Optimism Promotes Longer, Healthier Life in Men By Reducing Stressors, Study Claims

Our Key Takeaways:

  • Optimists have a healthier outlook than pessimists and tend to be less susceptible to illness
  • New study shows that people’s energy tends to drop when they generate happy fantasies about the future
  • The team explained that optimism helps older men limit how often they experience stressful situations
This article is a repost which originally appeared on
Margaret Davis - March 10, 2022
Edited for content and readability - Image sourced from Pexels
Source: DOI:

Winston Churchill once said, “A pessimist sees the difficulty in every opportunity; an optimist sees the opportunity in every difficulty.” That means that optimism reflects how one person sees the outcomes of events that will generally turn out to be positive.

Although it is not easy to always look at the bright side of things, especially during the trying times, optimism can help people live longer, according to a new study. Boston University researchers surveyed 233 older men for 14 years and found that optimistic men led longer, healthier lives than pessimists because they had fewer stressors to deal with.

Optimistic Men Handle Everyday Stress Differently

Household chores, traffic, and work problems are just some examples of everyday stressors that people encounter. In the new study, titled “Optimism, Daily Stressors, and Emotional Well-Being Over Two Decades in a Cohort of Aging Men,” published in The Journals of Gerontology, researchers found that optimism promotes emotional well-being.

The team explained that optimism helps older men limit how often they experience stressful situations or change their interpretation of stressful situations, Science Daily reported.

Clinical psychologist Lewina Lee from the National Center for Posttraumatic Stress Disorder at the VA Boston Healthcare System said that the study tests the hypothesis that optimistic people handle daily stress more constructively, resulting in better emotional well-being.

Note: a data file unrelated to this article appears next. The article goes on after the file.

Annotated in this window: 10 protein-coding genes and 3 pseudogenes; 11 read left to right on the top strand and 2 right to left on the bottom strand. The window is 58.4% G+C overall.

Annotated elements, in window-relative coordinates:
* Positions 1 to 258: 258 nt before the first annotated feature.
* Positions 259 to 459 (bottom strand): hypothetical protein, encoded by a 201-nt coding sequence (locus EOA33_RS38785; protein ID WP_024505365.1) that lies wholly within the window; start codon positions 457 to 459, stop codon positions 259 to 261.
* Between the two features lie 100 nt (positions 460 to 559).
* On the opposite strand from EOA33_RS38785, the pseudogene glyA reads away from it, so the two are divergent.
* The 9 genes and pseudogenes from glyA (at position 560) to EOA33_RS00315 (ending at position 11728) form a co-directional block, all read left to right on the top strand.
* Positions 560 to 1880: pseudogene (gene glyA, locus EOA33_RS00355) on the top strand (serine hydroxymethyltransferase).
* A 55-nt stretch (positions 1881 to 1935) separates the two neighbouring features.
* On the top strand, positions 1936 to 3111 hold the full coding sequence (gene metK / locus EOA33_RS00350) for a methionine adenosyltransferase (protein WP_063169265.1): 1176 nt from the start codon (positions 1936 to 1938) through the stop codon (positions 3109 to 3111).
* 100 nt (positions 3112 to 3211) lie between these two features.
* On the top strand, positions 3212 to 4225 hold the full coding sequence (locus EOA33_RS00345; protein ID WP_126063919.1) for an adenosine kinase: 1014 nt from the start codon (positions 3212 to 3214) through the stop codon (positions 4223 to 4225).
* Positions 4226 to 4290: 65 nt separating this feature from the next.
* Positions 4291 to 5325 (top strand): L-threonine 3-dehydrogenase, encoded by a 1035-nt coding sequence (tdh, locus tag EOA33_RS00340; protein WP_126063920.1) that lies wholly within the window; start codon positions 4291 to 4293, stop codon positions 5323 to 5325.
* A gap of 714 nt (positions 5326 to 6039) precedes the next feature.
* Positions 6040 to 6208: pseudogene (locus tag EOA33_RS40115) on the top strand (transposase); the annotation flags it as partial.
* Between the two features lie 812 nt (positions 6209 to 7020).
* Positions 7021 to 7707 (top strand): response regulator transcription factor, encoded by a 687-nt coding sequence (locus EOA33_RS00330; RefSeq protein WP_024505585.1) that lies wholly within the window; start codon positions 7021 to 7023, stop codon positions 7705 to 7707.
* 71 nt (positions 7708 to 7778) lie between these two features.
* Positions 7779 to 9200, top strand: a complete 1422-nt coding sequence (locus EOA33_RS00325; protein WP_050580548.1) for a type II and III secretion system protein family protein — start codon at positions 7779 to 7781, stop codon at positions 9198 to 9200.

Indeed, after following 233 older men who first completed an optimism questionnaire 14 years ago, they found that optimistic men reported lower negative and more positive moods. More so, the participants reported having to deal with fewer stressors, which explained their lower levels of negative mood.

While studies like this support the idea that optimism promotes good health, emotional well-being, and longevity, the mechanism behind it is not yet fully researched. But by looking at how optimistic men handle the stressors that would have a negative impact on their health, the findings of the new study support the claim that optimism promotes good health later in life.

While the study is conducted in older men, researchers believe that the findings can also be applied to older women. Also, Lee added that less is known about age differences in the role of optimism in one’s health.

Being Too Optimistic Can Make A Person Lazy

According to Psychology Today, optimism is a way of looking at the world positively and should not be mistaken for wishful or fantastic thinking. Optimists have a healthier outlook than pessimists and tend to be less susceptible to illness. However, some people forget to work to fulfill their wishes, which somehow forfeits the purpose of positive thinking.

Gabriele Oettingen, a New York University psychology professor who wrote the Rethinking Positive Thinking: Inside the New Science of Motivation, said that people’s energy tends to drop when they generate happy fantasies about the future. They often forget to exert effort to actually achieve their fantasies and end up unsuccessful.

This phenomenon of overestimating the likelihood of positive events and downplaying negative outcomes is called optimism bias. At the end of the day, optimistic viewpoints can help achieve one’s dreams, but a dose of realism can make a person succeed more likely.

Blood Tests Show a ‘Nordic Diet’ Improves Key Health Markers – Even Without Weight Loss

Key Takeaways

  • Nordic diet reducing blood sugar and cholesterol even when no weight was lost.
  • The team detected differences in fat-soluble substances in the patients who benefitted most from the diet change.
  • It includes berries, cabbage, potatoes, carrots, and beans amongst other fruits and vegetables, whole-grain cereals like rye and barley, as well as fatty fish.
This article is a repost which originally appeared on
Tessa Koumoundouros - March 12, 2022
Edited for content and readability - Image sourced from Pexel